Slow Club co-founder’s pep talk for the weary of heart is a reassuring balm for the bruised soul
When Sheffield’s hardy indie perennials Slow Club split up in 2017, the two main members seemed to take very different career paths. Rebecca Taylor became the big bright pop star she’d always dreamed of being, and as Self Esteem, has released two albums full of feminist disco-pop anthems, gathering critical acclaim and a fiercely loyal army of support wherever she goes.
Slow Club’s other half, Charles Watson, has taken a more low-key approach to his solo career. His debut album, Now That I’m A River was released just six months after Slow Club’s final gig and as such, it seemed a bit of an epilogue to his former band, rather than a new beginning.
Four years on though, and Yes feels like a fresh start for Watson. Not that it’s particularly radically different from his previous work, but there’s a brightness and freshness emanating from each track. Watson and his long term collaborator David Glover have settled on an unobtrusive, stripped-back approach – now and again a choir of backing vocalists (including Rozi Plain and Katy Beth Young and Rosa Slade of Peggy Sue) seem to rise up around Watson, and the effect is gorgeous.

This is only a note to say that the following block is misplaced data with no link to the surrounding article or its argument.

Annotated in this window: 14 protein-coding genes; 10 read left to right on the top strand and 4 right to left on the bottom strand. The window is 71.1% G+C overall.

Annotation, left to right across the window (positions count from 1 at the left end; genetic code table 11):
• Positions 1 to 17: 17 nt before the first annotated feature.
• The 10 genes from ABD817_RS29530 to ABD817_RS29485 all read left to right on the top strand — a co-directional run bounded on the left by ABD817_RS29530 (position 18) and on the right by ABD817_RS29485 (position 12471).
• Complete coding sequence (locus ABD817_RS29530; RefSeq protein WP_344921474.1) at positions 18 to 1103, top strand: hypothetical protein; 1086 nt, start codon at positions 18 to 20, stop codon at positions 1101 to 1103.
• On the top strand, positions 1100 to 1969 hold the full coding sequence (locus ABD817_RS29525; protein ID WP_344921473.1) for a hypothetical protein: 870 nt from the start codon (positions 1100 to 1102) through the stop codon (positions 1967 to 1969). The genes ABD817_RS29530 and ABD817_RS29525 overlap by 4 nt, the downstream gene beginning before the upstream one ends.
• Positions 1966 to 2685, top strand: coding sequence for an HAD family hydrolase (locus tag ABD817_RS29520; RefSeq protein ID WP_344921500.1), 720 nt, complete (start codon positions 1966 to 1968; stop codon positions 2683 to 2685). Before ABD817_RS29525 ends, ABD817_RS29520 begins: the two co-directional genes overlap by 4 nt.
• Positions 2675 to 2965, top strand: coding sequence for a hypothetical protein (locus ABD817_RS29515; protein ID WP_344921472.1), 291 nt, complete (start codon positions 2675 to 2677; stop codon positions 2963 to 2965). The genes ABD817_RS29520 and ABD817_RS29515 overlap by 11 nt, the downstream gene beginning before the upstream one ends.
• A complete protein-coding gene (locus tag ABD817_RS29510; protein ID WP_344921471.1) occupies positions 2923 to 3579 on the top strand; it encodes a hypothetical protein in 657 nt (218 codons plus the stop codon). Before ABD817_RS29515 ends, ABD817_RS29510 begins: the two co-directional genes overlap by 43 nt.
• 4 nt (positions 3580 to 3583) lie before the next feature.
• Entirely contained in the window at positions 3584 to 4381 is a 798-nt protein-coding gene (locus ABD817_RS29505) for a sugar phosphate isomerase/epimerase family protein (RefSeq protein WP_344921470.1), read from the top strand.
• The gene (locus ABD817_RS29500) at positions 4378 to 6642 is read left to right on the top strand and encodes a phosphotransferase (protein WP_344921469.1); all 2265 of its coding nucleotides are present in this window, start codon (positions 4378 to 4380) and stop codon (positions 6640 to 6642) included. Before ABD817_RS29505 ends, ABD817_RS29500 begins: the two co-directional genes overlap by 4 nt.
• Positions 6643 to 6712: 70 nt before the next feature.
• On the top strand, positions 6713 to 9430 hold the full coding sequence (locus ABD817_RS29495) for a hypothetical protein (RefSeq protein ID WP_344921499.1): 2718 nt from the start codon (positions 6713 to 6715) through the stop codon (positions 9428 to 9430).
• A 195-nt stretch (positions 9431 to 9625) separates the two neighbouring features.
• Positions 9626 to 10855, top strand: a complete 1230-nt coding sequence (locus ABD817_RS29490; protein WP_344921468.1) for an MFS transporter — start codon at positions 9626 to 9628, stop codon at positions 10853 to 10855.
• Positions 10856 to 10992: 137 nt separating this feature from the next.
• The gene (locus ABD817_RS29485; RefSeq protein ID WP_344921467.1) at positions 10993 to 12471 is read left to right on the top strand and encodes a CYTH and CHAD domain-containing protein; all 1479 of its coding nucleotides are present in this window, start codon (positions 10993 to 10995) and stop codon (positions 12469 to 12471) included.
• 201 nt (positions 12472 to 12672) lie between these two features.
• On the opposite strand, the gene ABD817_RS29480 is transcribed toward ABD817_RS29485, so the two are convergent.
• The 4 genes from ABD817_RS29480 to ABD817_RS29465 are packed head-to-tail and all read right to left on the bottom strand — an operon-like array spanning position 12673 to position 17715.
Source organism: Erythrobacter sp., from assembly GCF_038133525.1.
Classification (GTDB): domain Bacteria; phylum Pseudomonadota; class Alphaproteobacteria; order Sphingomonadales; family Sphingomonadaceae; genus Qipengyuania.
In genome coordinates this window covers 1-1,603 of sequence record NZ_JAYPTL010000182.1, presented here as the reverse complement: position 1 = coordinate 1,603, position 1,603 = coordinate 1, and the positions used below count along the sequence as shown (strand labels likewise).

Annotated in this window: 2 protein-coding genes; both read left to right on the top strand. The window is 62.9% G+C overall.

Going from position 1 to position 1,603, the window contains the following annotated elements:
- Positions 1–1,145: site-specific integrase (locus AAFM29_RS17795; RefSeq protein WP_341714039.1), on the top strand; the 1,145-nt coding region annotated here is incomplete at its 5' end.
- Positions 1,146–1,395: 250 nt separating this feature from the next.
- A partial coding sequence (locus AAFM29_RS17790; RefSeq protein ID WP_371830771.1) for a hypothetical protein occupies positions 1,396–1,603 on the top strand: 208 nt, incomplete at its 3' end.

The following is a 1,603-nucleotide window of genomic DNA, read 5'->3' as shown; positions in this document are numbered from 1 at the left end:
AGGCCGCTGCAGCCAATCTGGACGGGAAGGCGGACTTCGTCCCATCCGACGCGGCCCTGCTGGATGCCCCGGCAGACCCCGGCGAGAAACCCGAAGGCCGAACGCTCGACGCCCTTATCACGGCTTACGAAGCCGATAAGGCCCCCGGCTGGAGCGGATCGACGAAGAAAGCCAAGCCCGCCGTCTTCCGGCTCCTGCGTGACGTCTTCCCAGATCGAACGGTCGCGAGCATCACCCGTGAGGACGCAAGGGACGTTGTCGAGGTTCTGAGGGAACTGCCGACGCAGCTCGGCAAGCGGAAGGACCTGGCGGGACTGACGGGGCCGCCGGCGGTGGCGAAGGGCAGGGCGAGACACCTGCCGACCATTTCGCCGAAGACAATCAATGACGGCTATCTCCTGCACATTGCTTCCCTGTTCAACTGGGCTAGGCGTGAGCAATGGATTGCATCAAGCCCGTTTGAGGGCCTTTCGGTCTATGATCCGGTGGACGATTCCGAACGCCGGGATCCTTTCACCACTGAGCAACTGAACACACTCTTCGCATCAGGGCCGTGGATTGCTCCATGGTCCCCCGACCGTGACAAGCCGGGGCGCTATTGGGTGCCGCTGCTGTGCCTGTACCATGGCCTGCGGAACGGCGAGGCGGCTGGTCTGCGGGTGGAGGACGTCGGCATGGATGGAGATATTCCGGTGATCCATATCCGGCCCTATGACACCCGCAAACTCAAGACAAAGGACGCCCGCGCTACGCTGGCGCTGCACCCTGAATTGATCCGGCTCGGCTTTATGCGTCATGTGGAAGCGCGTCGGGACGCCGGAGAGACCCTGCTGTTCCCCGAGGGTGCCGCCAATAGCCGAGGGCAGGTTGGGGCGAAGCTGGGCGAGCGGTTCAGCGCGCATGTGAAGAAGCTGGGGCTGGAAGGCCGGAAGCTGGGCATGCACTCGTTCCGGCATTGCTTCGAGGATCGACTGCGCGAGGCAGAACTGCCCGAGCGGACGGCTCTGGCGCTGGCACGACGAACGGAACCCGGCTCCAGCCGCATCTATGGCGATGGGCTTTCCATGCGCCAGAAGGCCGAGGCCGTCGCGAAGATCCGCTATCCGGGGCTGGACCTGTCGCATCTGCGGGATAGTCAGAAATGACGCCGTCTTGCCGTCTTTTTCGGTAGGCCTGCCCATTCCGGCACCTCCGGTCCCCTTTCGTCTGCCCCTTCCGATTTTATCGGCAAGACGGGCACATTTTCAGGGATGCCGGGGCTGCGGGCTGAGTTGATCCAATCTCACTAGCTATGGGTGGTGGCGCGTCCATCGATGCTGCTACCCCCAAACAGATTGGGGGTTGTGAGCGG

Opening track Figure Skater (apparently inspired by a half-speed version of Dolly Parton‘s Jolene) sets the scene pretty well – a languid, mid-tempo number punctuated by slide guitar, reminiscent of Watson’s project with The Wave Pictures, Surfing Magazines. When the aforementioned choir of backing singers appear, it seems to lift the track up to a different level. Afghan Hound, released as a single last year, is a beautifully simple little ballad that sounds like it could belong on one of Neil Young‘s mid-’70s albums.
Much of Yes is rooted in that classic singer-songwriter mode – there are no gimmicks or fancy studio tricks needed. Yet none of this is really needed when Watson’s songs are so beautifully simple. His lyrics focus on the beauty of the everyday, whether that be I Was Sent Here To Love You talk of swaying palm trees and blissful happiness, or the closing People Run Towards People uplifting affirmation of friendship and companionship.
That lovely closing track seems to encapsulate what much of Yes seems to be about – almost a pep talk for the weary of heart, a reassuring reminder that it’ll all be alright. There may be no huge surprises on Charles Watson’s second solo album, and some may even deem it to be too unobtrusive to make much of a mark – but anyone who still pines for Slow Club, or just wants to luxuriate in some expertly crafted songs, Yes will feel like some balm for the bruised soul.